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You might want to take a look in implementations of cryptographic programs (especially GnuPG comes into my mind first). The reason is that cryptographic functions also make use of very large integers (so called MultiPrecision Integers - MPIs). These MPIs are stored in such a way that the very first 2 bytes tell how the size of the integer and the latter bytes store the value.

GPG is open-source, just have a look at it :)

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thanks, I think libraries like GPG is too advanced for me but I'll give it a chance. –  sinan Apr 4 '11 at 21:42
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Use GMP to handle these. It has built in factorial support and large powers etc. It has a C and a C++ interface, among other things. You'll need mpz_t as a type that holds very large integers.

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For C something like this would work, or roll your own using int or char arrays, with a spot in the array representing a digit. [1 | 0 | 1] or ['1'|'0'|'1'] for 101, etc.

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You can store number in the folowing format: number of digits and array of digits of this number. It is a common way to deal with big numbers in programming contests.

Here is a class than provides storing of numbers and multiplication. Input and output of numbers can be added which are trivial.

class huge {
public:
    int size;
    int data[1000];

    friend void mul(const huge &a, int k, huge &c) {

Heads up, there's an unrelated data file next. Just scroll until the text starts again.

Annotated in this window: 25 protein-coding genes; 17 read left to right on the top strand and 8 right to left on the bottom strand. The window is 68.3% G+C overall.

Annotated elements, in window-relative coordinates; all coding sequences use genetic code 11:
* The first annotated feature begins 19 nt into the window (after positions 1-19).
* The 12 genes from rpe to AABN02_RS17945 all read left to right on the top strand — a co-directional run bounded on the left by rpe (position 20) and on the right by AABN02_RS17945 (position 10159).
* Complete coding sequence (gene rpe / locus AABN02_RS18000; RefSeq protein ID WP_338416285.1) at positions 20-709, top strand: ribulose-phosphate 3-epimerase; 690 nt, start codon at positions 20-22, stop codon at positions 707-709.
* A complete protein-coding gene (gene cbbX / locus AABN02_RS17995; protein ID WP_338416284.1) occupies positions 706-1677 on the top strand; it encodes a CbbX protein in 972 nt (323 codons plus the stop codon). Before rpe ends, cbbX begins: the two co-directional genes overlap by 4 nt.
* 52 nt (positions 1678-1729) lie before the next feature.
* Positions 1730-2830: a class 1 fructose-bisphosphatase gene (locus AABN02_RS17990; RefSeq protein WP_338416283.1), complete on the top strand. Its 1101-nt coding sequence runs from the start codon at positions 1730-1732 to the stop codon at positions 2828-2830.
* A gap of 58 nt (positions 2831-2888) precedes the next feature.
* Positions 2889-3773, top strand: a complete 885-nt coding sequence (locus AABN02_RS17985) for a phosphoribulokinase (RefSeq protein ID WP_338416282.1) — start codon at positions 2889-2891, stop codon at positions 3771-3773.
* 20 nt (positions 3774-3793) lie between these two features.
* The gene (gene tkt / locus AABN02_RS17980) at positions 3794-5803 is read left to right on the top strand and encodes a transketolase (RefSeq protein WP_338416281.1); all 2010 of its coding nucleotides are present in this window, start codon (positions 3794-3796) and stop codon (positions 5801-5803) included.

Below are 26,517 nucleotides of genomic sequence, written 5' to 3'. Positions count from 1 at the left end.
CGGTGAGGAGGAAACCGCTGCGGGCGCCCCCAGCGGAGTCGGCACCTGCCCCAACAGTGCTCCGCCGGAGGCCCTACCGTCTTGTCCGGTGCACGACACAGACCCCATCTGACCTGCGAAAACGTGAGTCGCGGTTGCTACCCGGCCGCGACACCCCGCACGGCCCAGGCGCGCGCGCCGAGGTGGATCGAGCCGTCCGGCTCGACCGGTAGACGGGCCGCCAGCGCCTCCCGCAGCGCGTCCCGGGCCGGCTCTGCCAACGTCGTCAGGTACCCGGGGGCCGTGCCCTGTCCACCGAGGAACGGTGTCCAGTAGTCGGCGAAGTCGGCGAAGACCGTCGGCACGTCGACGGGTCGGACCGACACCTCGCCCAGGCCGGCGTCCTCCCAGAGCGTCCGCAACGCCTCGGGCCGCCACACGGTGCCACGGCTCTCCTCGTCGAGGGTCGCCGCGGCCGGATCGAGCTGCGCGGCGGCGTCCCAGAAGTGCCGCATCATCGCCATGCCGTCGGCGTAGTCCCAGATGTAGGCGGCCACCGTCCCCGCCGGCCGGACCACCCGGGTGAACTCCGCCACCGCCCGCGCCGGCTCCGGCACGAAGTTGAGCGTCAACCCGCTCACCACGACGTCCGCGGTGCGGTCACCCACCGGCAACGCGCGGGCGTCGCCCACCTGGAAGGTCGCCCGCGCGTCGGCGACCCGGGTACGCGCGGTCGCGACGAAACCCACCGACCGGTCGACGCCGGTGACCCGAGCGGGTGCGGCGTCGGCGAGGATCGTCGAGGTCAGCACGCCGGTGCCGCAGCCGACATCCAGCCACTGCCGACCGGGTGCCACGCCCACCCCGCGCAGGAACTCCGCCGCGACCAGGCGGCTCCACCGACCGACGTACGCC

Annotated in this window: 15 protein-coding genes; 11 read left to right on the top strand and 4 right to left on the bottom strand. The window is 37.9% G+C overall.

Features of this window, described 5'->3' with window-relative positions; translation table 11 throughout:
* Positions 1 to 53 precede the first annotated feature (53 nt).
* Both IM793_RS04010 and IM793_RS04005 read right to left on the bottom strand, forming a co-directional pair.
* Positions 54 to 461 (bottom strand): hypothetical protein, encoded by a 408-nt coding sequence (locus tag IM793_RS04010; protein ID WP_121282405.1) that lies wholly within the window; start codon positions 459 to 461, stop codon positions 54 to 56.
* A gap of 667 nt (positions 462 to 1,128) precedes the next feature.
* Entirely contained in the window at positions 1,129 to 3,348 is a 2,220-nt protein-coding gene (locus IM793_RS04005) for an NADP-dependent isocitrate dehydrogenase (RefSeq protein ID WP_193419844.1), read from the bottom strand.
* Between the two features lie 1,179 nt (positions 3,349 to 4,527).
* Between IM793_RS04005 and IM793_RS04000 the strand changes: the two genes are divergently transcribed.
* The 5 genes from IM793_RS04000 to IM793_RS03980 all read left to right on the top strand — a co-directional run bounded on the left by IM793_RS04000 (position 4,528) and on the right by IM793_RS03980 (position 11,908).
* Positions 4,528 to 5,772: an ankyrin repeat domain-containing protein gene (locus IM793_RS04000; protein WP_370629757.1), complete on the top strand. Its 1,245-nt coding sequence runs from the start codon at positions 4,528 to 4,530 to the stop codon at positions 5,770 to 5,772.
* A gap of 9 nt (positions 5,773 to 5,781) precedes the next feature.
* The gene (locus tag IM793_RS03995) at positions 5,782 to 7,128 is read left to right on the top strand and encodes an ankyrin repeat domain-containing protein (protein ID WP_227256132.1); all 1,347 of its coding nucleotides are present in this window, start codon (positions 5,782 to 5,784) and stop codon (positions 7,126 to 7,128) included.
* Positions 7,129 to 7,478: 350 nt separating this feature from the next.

c.size = a.size;
        int r = 0;
        for (int i = 0; i < a.size; i++) {
            r += a.data[i] * k;
            c.data[i] = r % 10;
            r = r / 10;
        }
        if (r > 0) {
            c.size++;
            c.data[c.size - 1] = r;
        }
        while (c.size > 1 && c.data[c.size - 1] == 0)
            c.size--;
    }

    friend void mul(const huge &a, const huge &b, huge &c) {
        c.size = a.size + b.size;
        memset(c.data, 0, c.size * sizeof(c.data[0]));
        for (int i = 0; i < a.size; i++) {
            int r = 0;
            for (int j = 0; j < b.size; j++) {
                r += a.data[i] * b.data[j] + c.data[i + j];
                c.data[i + j] = r % 10;
                r /= 10;
            }
            if (r > 0)
                c.data[i + b.size] = r;
        }
        while (c.size > 1 && c.data[c.size - 1] == 0)
            c.size--;
    }
};
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+1, but you do realise that "number of digits and array of digits of this number." is not just for programming contests... that's how GMP stores numbers too. –  Ninefingers Apr 5 '11 at 13:03
    
Of course, it is a widespread method. But if I'm not mistaken, GMP stores numbers in a base that is a power of 2. So, memory usage and speed are improved but input and output in the decimal format become compicated. Here, instead the base of 10 is used which makes the output very simple. –  user502144 Apr 6 '11 at 19:19
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Basic mathematics can do multiplication of any double with double...

def biginteger(num1, num2):
result = []
lnum1 = len(num1)
lnum2 = len(num2)

k = x = remainder = 0
while len(result) < lnum1:
    result.append(0)
for i in range(lnum1, 0, -1):
    multiplier = int(num1[i - 1])
    for j in range(lnum2, 0, -1):
        temp = (int(num2[j - 1]) * multiplier) + remainder + int(result[k])
        result[k] = str(temp % 10)
        remainder = temp / 10
        k += 1
    result.append(str(remainder))
    if remainder != 0:
        remainder = 0
    x += 1
    k = x

return ''.join([result[i - 1] for i in range(len(result), 0, -1)])

num1 = '37234234234234'
num2 = '43234234234232'
print biginteger(num1, num2)